ST. GEORGE — The vehicle that went off a cliff near state Route 59 in Hurricane last week, resulting in the death of the driver, was pulled more than 260 feet from the bottom of the ravine Wednesday. The recovery operation was completed successfully at no charge to the family thanks to the efforts of a local tow company and its crew.
Hurricane Police Officer Ken Thompson told St. George News that Great West Towing and Recovery in St. George offered to recover the vehicle from the ravine at no cost, an operation that began at dawn Wednesday.
The Geo Tracker was located at the bottom of a ravine after a crash that killed the driver, who was in his early 80s. The SUV came to rest roughly 260 feet below the edge of the cliff.
Cameron Kent, Great West tow truck operator, told St. George News the location of the vehicle made for a complicated recovery operation that entailed adding extra feet of cable to reach the vehicle from the top where the wrecker was located.
Great West owner Lee Clarke was also on hand throughout the operation and ran the controls from the wrecker as two operators were lowered down the side of the cliff and then hiked into the deep ravine where the Tracker was located.
Once the cable was secured to the Tracker, the recovery process began, which took hours since the added cable had to be removed intermittently and then rerigged to prevent the SUV from falling back down into the ravine.
Luckily for the operators, Kent said, they had enough cable for the “dead drop,” the point in the operation when the SUV was no longer on the ground but was rather being pulled through the air alongside the cliff wall.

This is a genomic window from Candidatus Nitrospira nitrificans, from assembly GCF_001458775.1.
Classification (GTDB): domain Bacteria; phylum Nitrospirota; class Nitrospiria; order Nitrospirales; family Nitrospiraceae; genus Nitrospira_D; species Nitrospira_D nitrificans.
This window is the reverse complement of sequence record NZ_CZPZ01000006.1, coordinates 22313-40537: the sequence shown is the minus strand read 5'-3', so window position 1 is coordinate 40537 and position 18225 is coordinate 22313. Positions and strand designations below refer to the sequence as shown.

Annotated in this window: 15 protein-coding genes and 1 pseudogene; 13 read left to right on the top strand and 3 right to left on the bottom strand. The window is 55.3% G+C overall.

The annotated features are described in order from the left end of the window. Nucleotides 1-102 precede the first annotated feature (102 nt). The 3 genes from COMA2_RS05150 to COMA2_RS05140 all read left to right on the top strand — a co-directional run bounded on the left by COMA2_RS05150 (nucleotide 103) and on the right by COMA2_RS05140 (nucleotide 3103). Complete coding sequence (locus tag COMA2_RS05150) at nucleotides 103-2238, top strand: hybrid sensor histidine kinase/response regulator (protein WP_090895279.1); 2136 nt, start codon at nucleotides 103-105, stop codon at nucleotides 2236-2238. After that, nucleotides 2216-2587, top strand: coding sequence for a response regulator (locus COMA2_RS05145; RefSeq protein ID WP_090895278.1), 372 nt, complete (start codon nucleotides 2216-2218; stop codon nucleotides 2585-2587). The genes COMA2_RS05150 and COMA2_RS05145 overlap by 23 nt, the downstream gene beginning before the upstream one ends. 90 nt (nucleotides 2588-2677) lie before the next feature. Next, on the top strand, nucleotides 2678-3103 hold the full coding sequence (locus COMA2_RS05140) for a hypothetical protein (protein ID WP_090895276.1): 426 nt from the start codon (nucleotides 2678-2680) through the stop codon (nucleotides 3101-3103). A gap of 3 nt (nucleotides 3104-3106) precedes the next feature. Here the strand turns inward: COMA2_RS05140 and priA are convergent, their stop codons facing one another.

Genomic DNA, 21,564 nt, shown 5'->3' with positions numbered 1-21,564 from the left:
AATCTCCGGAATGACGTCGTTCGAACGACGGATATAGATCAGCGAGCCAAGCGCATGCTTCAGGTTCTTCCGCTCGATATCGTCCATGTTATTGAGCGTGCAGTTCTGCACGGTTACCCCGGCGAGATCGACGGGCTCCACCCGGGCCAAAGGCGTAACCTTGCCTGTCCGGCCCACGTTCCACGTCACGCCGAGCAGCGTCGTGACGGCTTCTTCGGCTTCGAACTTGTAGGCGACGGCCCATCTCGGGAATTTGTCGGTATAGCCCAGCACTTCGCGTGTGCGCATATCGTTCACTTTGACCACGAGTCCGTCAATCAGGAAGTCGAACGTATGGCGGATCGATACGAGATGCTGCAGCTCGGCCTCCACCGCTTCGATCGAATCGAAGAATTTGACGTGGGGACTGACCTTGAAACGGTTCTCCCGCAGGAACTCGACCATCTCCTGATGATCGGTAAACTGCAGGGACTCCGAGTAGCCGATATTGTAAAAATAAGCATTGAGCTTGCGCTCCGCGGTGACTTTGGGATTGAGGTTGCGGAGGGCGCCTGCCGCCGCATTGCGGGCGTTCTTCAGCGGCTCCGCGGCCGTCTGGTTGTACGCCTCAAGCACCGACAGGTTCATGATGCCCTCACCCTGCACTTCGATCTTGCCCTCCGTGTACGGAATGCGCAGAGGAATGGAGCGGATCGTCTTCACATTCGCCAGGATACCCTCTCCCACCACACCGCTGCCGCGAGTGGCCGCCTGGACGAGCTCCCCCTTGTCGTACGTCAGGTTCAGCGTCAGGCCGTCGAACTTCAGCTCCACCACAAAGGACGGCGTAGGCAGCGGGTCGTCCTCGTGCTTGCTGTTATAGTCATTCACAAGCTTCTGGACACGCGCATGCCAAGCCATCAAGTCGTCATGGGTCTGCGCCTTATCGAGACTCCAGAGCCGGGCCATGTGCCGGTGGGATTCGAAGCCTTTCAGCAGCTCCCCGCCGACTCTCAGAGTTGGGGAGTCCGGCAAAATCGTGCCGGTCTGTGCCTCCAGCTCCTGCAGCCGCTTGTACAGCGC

“We had about 400 feet of cable with us,” he said. “We always bring extra cable.”
Once the Tracker was pulled to the top, it was loaded onto a flatbed tow truck.
Hurricane Police officers were also on hand during Wednesday’s recovery operation. The recovery began at daybreak and was completed about four hours later.
Thompson said the successful outcome was due to the efforts of Great West Towing and its operators, both in the recovery aspect and for the family that did not have the means to cover the costs.
Tow operators live for complicated recoveries, Kent said, and this one “actually went much smoother than we thought it would.”
Kent added that a majority of recoveries are wrought with complications and unforeseen challenges.
He also said past experience has shown that recoveries like the one that took place Wednesday can also help provide closure for the family, in that it ties up a loose end “so they don’t have to worry about getting the vehicle out of there — it’s done.”
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